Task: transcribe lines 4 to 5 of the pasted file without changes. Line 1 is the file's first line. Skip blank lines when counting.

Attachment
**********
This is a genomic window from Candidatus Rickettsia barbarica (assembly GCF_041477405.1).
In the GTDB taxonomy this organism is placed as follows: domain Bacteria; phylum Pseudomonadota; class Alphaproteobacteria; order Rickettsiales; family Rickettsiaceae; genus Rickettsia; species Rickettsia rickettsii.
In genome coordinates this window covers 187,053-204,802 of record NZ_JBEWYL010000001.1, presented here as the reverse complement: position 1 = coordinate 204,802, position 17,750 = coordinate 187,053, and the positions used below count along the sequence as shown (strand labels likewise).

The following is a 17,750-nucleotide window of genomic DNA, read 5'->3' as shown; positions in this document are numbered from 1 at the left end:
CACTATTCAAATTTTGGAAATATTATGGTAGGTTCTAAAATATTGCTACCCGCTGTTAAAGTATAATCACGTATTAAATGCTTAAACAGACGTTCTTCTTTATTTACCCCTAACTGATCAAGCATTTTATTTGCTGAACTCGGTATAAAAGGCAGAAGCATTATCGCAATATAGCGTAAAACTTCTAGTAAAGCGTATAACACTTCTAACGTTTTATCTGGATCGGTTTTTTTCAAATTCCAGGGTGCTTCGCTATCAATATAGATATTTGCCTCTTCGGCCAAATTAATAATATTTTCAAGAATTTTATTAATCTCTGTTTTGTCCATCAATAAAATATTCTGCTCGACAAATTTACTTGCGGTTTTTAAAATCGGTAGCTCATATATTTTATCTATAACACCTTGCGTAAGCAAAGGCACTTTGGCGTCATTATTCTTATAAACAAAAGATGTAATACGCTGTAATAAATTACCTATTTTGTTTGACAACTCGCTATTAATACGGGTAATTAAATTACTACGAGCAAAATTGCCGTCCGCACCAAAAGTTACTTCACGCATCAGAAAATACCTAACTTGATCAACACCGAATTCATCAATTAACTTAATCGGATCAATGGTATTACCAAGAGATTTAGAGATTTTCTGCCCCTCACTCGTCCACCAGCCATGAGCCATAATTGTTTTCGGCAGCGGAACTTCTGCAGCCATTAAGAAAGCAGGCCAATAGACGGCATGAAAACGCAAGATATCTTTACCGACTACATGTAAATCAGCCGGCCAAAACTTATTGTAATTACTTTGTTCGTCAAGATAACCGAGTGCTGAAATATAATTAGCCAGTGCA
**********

The following is a 17,750-nucleotide window of genomic DNA, read 5'->3' as shown; positions in this document are numbered from 1 at the left end:
CACTATTCAAATTTTGGAAATATTATGGTAGGTTCTAAAATATTGCTACCCGCTGTTAAAGTATAATCACGTATTAAATGCTTAAACAGACGTTCTTCTTTATTTACCCCTAACTGATCAAGCATTTTATTTGCTGAACTCGGTATAAAAGGCAGAAGCATTATCGCAATATAGCGTAAAACTTCTAGTAAAGCGTATAACACTTCTAACGTTTTATCTGGATCGGTTTTTTTCAAATTCCAGGGTGCTTCGCTATCAATATAGATATTTGCCTCTTCGGCCAAATTAATAATATTTTCAAGAATTTTATTAATCTCTGTTTTGTCCATCAATAAAATATTCTGCTCGACAAATTTACTTGCGGTTTTTAAAATCGGTAGCTCATATATTTTATCTATAACACCTTGCGTAAGCAAAGGCACTTTGGCGTCATTATTCTTATAAACAAAAGATGTAATACGCTGTAATAAATTACCTATTTTGTTTGACAACTCGCTATTAATACGGGTAATTAAATTACTACGAGCAAAATTGCCGTCCGCACCAAAAGTTACTTCACGCATCAGAAAATACCTAACTTGATCAACACCGAATTCATCAATTAACTTAATCGGATCAATGGTATTACCAAGAGATTTAGAGATTTTCTGCCCCTCACTCGTCCACCAGCCATGAGCCATAATTGTTTTCGGCAGCGGAACTTCTGCAGCCATTAAGAAAGCAGGCCAATAGACGGCATGAAAACGCAAGATATCTTTACCGACTACATGTAAATCAGCCGGCCAAAACTTATTGTAATTACTTTGTTCGTCAAGATAACCGAGTGCTGAAATATAATTAGCCAGTGCA